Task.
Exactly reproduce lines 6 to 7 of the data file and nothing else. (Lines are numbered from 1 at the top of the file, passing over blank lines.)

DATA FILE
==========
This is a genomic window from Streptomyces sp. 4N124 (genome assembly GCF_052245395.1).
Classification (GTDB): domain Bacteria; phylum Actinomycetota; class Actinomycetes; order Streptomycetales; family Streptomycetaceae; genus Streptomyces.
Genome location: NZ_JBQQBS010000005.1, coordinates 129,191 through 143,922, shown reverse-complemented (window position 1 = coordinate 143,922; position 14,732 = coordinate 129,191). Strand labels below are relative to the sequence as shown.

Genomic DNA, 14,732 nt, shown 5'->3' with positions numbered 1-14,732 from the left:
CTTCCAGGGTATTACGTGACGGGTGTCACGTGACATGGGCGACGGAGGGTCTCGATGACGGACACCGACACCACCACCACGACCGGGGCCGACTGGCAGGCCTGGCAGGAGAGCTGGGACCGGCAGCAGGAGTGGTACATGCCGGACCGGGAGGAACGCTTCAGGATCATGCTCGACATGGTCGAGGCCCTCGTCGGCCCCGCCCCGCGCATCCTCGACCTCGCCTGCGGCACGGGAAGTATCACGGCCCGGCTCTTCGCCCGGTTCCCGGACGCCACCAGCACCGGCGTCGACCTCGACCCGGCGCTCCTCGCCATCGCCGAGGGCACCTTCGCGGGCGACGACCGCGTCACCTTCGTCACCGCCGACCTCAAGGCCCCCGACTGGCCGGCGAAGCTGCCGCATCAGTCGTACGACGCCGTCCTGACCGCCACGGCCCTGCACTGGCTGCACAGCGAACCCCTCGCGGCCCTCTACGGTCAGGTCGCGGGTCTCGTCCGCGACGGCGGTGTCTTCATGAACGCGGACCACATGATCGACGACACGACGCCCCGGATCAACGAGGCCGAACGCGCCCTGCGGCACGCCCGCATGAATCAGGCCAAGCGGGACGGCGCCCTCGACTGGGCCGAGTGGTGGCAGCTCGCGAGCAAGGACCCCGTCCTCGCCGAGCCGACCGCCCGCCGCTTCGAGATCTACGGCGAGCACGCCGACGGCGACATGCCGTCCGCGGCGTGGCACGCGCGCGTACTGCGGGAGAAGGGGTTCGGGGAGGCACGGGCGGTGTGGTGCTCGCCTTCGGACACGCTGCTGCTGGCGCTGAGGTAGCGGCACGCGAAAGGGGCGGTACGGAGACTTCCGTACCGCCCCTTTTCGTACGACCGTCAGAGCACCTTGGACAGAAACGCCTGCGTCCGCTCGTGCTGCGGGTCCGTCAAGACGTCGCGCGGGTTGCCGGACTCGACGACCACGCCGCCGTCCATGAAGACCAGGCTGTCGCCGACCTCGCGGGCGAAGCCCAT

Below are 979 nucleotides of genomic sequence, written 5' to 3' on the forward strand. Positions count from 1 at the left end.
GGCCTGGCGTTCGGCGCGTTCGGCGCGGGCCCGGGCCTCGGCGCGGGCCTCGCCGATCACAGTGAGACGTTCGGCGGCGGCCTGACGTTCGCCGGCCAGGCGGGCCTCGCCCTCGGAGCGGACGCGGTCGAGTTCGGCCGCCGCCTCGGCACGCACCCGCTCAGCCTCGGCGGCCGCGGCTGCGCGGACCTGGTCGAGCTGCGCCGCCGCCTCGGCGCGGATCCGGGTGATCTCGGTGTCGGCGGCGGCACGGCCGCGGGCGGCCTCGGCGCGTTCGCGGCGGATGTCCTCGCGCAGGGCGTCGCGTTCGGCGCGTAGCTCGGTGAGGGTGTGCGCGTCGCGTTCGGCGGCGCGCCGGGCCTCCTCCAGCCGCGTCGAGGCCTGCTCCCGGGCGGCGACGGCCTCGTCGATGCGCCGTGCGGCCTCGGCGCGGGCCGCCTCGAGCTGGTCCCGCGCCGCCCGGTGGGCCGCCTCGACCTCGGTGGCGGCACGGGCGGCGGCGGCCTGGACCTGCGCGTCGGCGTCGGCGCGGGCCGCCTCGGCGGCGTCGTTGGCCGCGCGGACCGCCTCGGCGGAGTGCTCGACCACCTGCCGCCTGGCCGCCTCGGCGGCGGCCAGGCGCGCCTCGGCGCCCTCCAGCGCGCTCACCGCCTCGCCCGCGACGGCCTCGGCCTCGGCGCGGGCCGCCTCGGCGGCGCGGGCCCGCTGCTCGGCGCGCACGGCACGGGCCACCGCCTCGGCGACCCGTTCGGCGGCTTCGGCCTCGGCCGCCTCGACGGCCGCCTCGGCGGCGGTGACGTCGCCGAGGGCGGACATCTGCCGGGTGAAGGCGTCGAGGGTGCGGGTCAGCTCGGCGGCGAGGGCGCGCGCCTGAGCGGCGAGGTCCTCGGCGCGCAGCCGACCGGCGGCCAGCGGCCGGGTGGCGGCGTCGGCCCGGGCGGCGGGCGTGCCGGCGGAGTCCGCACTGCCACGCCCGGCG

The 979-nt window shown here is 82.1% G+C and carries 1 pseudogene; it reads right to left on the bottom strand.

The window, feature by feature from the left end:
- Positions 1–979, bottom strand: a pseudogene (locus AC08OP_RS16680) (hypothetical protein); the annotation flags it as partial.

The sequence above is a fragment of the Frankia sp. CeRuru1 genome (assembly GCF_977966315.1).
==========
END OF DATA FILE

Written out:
Below are 979 nucleotides of genomic sequence, written 5' to 3' on the forward strand. Positions count from 1 at the left end.
GGCCTGGCGTTCGGCGCGTTCGGCGCGGGCCCGGGCCTCGGCGCGGGCCTCGCCGATCACAGTGAGACGTTCGGCGGCGGCCTGACGTTCGCCGGCCAGGCGGGCCTCGCCCTCGGAGCGGACGCGGTCGAGTTCGGCCGCCGCCTCGGCACGCACCCGCTCAGCCTCGGCGGCCGCGGCTGCGCGGACCTGGTCGAGCTGCGCCGCCGCCTCGGCGCGGATCCGGGTGATCTCGGTGTCGGCGGCGGCACGGCCGCGGGCGGCCTCGGCGCGTTCGCGGCGGATGTCCTCGCGCAGGGCGTCGCGTTCGGCGCGTAGCTCGGTGAGGGTGTGCGCGTCGCGTTCGGCGGCGCGCCGGGCCTCCTCCAGCCGCGTCGAGGCCTGCTCCCGGGCGGCGACGGCCTCGTCGATGCGCCGTGCGGCCTCGGCGCGGGCCGCCTCGAGCTGGTCCCGCGCCGCCCGGTGGGCCGCCTCGACCTCGGTGGCGGCACGGGCGGCGGCGGCCTGGACCTGCGCGTCGGCGTCGGCGCGGGCCGCCTCGGCGGCGTCGTTGGCCGCGCGGACCGCCTCGGCGGAGTGCTCGACCACCTGCCGCCTGGCCGCCTCGGCGGCGGCCAGGCGCGCCTCGGCGCCCTCCAGCGCGCTCACCGCCTCGCCCGCGACGGCCTCGGCCTCGGCGCGGGCCGCCTCGGCGGCGCGGGCCCGCTGCTCGGCGCGCACGGCACGGGCCACCGCCTCGGCGACCCGTTCGGCGGCTTCGGCCTCGGCCGCCTCGACGGCCGCCTCGGCGGCGGTGACGTCGCCGAGGGCGGACATCTGCCGGGTGAAGGCGTCGAGGGTGCGGGTCAGCTCGGCGGCGAGGGCGCGCGCCTGAGCGGCGAGGTCCTCGGCGCGCAGCCGACCGGCGGCCAGCGGCCGGGTGGCGGCGTCGGCCCGGGCGGCGGGCGTGCCGGCGGAGTCCGCACTGCCACGCCCGGCG